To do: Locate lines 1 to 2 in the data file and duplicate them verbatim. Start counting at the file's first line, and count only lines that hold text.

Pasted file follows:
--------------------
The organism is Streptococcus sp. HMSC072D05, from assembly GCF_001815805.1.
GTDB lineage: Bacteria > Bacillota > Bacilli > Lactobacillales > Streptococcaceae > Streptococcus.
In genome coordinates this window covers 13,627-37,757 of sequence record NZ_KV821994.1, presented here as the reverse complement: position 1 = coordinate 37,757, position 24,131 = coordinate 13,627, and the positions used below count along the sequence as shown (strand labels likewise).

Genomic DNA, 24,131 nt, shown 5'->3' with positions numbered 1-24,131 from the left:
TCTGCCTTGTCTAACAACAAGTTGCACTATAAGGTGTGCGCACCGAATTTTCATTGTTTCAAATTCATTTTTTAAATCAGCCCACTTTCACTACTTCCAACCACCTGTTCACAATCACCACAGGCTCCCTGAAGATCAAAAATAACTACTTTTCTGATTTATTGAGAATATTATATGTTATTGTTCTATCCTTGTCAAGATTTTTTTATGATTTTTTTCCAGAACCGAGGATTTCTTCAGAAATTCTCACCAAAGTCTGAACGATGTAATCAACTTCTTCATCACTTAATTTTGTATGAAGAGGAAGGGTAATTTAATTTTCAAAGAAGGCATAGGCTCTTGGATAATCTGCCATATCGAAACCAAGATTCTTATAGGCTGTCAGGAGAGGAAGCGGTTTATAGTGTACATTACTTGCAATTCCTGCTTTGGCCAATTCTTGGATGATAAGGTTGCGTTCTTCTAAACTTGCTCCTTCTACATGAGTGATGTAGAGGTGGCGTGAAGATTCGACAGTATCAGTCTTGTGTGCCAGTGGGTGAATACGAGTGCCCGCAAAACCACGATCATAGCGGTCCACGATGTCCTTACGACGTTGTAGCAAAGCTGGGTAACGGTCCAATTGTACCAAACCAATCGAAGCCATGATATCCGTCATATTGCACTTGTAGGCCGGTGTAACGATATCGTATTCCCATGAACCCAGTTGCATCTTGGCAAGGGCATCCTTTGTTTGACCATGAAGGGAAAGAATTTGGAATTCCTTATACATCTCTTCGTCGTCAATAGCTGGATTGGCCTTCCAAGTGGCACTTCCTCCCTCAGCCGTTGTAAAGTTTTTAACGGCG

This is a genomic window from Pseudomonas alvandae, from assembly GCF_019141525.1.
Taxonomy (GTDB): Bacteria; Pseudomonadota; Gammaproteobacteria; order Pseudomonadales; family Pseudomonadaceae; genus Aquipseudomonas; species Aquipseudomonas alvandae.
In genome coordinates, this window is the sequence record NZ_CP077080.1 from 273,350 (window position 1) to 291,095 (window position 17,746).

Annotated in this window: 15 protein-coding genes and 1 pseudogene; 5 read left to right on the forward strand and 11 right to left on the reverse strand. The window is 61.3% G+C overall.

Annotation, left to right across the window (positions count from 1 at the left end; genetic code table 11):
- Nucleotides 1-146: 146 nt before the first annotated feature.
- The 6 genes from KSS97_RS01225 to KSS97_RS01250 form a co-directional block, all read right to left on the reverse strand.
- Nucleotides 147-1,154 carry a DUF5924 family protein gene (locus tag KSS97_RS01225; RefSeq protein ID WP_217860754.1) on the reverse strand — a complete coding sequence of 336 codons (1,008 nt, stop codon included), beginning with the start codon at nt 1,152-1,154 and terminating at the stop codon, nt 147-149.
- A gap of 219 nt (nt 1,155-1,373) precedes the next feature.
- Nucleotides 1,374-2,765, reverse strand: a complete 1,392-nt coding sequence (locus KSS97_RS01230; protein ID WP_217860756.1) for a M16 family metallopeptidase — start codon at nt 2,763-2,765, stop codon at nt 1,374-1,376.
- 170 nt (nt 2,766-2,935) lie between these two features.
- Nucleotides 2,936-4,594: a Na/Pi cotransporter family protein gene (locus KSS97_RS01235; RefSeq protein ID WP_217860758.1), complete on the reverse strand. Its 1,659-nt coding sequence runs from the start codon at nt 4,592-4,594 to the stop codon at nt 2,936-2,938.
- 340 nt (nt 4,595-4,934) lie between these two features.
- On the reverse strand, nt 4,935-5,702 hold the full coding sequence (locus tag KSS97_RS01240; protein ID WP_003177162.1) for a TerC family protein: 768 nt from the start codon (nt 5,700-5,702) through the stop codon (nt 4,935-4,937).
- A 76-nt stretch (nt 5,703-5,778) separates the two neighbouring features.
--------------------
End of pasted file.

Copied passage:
The organism is Streptococcus sp. HMSC072D05, from assembly GCF_001815805.1.
GTDB lineage: Bacteria > Bacillota > Bacilli > Lactobacillales > Streptococcaceae > Streptococcus.